Amos 1:3–15 (NKJV)
3 Thus says the Lord: “For three transgressions of Damascus, and for four, I will not turn away its punishment, Because they have threshed Gilead with implements of iron.
4 But I will send a fire into the house of Hazael, Which shall devour the palaces of Ben-Hadad.
5 I will also break the gate bar of Damascus, And cut off the inhabitant from the Valley of Aven, And the one who holds the scepter from Beth Eden. The people of Syria shall go captive to Kir,” Says the Lord.
The format of the next section of Amos follows a particular pattern. These oracles are messages from the Lord to various nations in the Syro-Palestinian region. Their pattern follows this form:
In Amos 1 and 2 the general format of a given oracle is:
1. The messenger introduction (כה אמר יהוה “This is what Yahweh said”).
2. Certainty of deserved punishment.
3. Evidence (specification of crimes).
4. Announcement of curse (punishment).
5. A concluding formula (אמר יהוה “Yahweh said”; or נאם יהוה “oracle of Yahweh”).
Stuart, Douglas. Hosea–Jonah. Vol. 31. Dallas: Word, Incorporated, 2002. Print. Word Biblical Commentary.
It is interesting that every oracle begins, continues, and ends with the basic same framework. The “for three transgressions, and for four” indictment is just as easily translated, “for multiple crimes.” The numbers are not specific, but rather a tool to state that these nations have committed multiple atrocities against God’s people.
In the case of Damascus (Aram), God names their crimes, including pride, arrogance, and violence with threshing tools. A closer look at the Hebrew shows that they may have even killed expectant mothers by stabbing them in their abdomens. This violence against the innocent has drawn the discipline of the Lord.
6 Thus says the Lord: “For three transgressions of Gaza, and for four, I will not turn away its punishment, Because they took captive the whole captivity To deliver them up to Edom.
7 But I will send a fire upon the wall of Gaza, Which shall devour its palaces.
8 I will cut off the inhabitant from Ashdod, And the one who holds the scepter from Ashkelon; I will turn My hand against Ekron, And the remnant of the Philistines shall perish,” Says the Lord God.
The Lord moves His messages from the Northeast of Israel (Damascus) to the southwest (Philistia). The judgment against Gaza is due to the Philistines role in capturing Israelites and selling them into slavery. This was a capital crime in the days of Israel, and thus drew the ire of Yahweh.
9 Thus says the Lord: “For three transgressions of Tyre, and for four, I will not turn away its punishment, Because they delivered up the whole captivity to Edom, And did not remember the covenant of brotherhood.
10 But I will send a fire upon the wall of Tyre, Which shall devour its palaces.”
Yahweh then turns his attention to another point on the compass, the northwest of Israel, and judges Tyre for basically the same crimes as Philistia. They sold some of God’s people to Edom as slaves. There had been a covenant between Israel and Tyre during David’s reign, and Tyre had broken that covenant, drawing God’s judgment.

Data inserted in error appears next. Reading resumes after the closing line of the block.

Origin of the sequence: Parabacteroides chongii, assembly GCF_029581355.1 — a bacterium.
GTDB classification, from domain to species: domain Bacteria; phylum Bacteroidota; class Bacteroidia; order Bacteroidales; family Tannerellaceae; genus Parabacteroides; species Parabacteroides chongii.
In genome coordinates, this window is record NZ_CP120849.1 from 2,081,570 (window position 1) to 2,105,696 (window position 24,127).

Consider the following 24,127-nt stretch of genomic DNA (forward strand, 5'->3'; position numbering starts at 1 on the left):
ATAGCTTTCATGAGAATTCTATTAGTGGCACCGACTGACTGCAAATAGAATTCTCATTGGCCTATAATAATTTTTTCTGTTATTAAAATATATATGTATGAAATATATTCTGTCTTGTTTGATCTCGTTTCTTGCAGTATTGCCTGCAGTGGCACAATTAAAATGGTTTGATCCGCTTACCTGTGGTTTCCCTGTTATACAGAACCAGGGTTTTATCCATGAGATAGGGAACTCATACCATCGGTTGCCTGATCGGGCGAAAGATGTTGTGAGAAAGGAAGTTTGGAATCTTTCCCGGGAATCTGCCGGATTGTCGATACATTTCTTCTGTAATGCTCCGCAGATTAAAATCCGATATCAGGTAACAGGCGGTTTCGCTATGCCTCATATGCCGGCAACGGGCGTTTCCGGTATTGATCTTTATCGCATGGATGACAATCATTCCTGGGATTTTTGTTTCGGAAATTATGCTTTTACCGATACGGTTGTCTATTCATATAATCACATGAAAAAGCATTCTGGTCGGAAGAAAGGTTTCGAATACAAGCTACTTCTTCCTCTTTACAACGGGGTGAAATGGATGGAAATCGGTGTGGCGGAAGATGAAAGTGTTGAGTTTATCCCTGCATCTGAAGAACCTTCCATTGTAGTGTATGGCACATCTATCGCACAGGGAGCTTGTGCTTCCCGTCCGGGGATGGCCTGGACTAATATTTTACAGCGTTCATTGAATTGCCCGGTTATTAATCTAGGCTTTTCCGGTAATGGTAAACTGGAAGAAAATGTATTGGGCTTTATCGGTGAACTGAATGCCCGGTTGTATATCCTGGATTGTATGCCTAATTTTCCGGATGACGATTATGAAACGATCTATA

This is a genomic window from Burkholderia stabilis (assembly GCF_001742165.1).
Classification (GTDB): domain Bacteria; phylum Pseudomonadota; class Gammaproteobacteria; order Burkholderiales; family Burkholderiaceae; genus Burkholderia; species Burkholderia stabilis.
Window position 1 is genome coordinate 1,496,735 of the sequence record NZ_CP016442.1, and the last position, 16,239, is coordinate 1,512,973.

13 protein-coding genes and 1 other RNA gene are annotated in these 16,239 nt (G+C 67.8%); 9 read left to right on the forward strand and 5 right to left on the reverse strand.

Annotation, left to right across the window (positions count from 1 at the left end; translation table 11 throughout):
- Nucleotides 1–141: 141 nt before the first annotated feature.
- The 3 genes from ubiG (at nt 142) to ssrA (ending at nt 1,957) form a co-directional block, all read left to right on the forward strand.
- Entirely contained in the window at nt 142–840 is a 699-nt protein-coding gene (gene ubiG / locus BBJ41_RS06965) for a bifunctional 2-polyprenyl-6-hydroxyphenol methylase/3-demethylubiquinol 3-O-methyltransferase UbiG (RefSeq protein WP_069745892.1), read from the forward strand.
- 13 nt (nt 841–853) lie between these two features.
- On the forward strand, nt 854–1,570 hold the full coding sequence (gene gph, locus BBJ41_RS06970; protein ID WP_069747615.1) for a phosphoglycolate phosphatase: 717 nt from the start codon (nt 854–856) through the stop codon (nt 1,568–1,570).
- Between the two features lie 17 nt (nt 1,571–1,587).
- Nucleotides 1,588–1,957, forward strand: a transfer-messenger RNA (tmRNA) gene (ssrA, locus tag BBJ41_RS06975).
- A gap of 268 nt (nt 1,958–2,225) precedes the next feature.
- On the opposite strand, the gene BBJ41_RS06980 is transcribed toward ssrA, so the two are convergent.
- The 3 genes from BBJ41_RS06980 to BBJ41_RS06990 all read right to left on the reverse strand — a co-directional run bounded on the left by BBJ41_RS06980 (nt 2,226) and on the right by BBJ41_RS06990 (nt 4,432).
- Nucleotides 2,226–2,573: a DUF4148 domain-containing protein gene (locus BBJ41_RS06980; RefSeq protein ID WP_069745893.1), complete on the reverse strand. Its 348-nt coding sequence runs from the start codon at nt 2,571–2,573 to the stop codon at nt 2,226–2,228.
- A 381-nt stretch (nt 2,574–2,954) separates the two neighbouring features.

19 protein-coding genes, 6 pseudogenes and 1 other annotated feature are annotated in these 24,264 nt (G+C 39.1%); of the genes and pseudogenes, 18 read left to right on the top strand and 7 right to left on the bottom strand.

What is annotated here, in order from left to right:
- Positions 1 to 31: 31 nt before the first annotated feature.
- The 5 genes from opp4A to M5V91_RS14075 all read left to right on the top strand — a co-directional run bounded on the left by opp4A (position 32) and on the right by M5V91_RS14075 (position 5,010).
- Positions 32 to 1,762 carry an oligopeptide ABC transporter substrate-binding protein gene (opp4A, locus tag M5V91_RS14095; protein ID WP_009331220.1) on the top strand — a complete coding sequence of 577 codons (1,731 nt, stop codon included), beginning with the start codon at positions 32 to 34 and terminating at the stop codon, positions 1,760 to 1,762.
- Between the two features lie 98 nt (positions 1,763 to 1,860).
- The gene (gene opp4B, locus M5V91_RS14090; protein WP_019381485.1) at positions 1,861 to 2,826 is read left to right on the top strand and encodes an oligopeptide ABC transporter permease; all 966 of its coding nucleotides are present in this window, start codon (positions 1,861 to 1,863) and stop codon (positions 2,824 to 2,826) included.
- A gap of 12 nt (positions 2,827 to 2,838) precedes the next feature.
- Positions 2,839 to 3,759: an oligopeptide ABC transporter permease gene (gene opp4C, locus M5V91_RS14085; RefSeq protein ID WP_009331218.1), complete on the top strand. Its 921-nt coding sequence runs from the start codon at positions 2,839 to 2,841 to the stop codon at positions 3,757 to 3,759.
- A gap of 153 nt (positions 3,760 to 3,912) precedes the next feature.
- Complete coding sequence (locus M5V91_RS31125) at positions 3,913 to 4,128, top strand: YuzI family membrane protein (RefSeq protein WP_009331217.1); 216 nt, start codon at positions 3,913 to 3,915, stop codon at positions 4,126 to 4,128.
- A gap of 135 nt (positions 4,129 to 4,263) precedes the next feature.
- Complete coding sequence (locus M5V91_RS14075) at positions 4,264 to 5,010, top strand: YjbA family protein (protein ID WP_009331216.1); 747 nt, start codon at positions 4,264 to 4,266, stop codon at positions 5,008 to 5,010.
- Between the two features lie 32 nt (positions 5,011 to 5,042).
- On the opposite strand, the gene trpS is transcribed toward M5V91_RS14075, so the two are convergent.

11 Thus says the Lord: “For three transgressions of Edom, and for four, I will not turn away its punishment, Because he pursued his brother with the sword, And cast off all pity; His anger tore perpetually, And he kept his wrath forever.
12 But I will send a fire upon Teman, Which shall devour the palaces of Bozrah.”
13 Thus says the Lord: “For three transgressions of the people of Ammon, and for four, I will not turn away its punishment, Because they ripped open the women with child in Gilead, That they might enlarge their territory.
14 But I will kindle a fire in the wall of Rabbah, And it shall devour its palaces, Amid shouting in the day of battle, And a tempest in the day of the whirlwind.
15 Their king shall go into captivity, He and his princes together,” Says the Lord.
Verse 11 begins a section of judgment that extends into chapter two, judgming three nations to the southeast of Israel and Judah, completing the 360 degree trip around the people of God. The first two of them are mentioned here in the conclusion of chapter one, Edom and Ammon. Edom was literally a brother to Israel (Esau and Jacob), and waged war against Israel, tearing at them and waging war. This brings God’s actions against Edom, specifically with the burning of Teman. Ammon specifically is charged with “ripping open the women with child” which elicits the response of fire, with the tempest added in their case.
One could go many ways with these particular judgments. In today’s world, abortion is tantamount to the charges against Ammon concerning pregnant women, and the fire and whirlwind are reminiscent of the fog or war, the stormy nature of warfare in the Middle East of recent years. However you look at this prophetic message, it is also easy to see the protection and help of God for His people. Even when surrounded on every side, God will fight for those who love Him and serve Him. Don’t be dismayed, but believe!